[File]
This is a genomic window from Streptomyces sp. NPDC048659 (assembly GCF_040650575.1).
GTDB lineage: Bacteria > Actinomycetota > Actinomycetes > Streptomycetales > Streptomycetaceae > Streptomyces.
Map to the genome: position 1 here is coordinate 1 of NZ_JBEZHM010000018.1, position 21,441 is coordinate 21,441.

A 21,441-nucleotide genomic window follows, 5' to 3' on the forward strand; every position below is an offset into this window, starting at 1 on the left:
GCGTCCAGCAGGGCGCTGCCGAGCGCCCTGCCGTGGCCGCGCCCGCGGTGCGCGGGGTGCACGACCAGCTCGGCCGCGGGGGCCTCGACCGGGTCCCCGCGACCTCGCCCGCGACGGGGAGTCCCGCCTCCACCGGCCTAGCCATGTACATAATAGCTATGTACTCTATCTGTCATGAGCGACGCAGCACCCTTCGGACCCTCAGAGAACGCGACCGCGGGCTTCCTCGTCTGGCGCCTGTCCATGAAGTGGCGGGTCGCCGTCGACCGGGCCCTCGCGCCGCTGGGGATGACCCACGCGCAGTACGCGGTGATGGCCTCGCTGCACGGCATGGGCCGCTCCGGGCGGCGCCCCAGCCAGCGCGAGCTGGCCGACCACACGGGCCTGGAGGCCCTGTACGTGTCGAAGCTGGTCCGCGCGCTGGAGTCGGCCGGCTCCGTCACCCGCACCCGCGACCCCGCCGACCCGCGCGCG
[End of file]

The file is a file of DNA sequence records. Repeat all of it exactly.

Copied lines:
This is a genomic window from Streptomyces sp. NPDC048659 (assembly GCF_040650575.1).
GTDB lineage: Bacteria > Actinomycetota > Actinomycetes > Streptomycetales > Streptomycetaceae > Streptomyces.
Map to the genome: position 1 here is coordinate 1 of NZ_JBEZHM010000018.1, position 21,441 is coordinate 21,441.

A 21,441-nucleotide genomic window follows, 5' to 3' on the forward strand; every position below is an offset into this window, starting at 1 on the left:
GCGTCCAGCAGGGCGCTGCCGAGCGCCCTGCCGTGGCCGCGCCCGCGGTGCGCGGGGTGCACGACCAGCTCGGCCGCGGGGGCCTCGACCGGGTCCCCGCGACCTCGCCCGCGACGGGGAGTCCCGCCTCCACCGGCCTAGCCATGTACATAATAGCTATGTACTCTATCTGTCATGAGCGACGCAGCACCCTTCGGACCCTCAGAGAACGCGACCGCGGGCTTCCTCGTCTGGCGCCTGTCCATGAAGTGGCGGGTCGCCGTCGACCGGGCCCTCGCGCCGCTGGGGATGACCCACGCGCAGTACGCGGTGATGGCCTCGCTGCACGGCATGGGCCGCTCCGGGCGGCGCCCCAGCCAGCGCGAGCTGGCCGACCACACGGGCCTGGAGGCCCTGTACGTGTCGAAGCTGGTCCGCGCGCTGGAGTCGGCCGGCTCCGTCACCCGCACCCGCGACCCCGCCGACCCGCGCGCG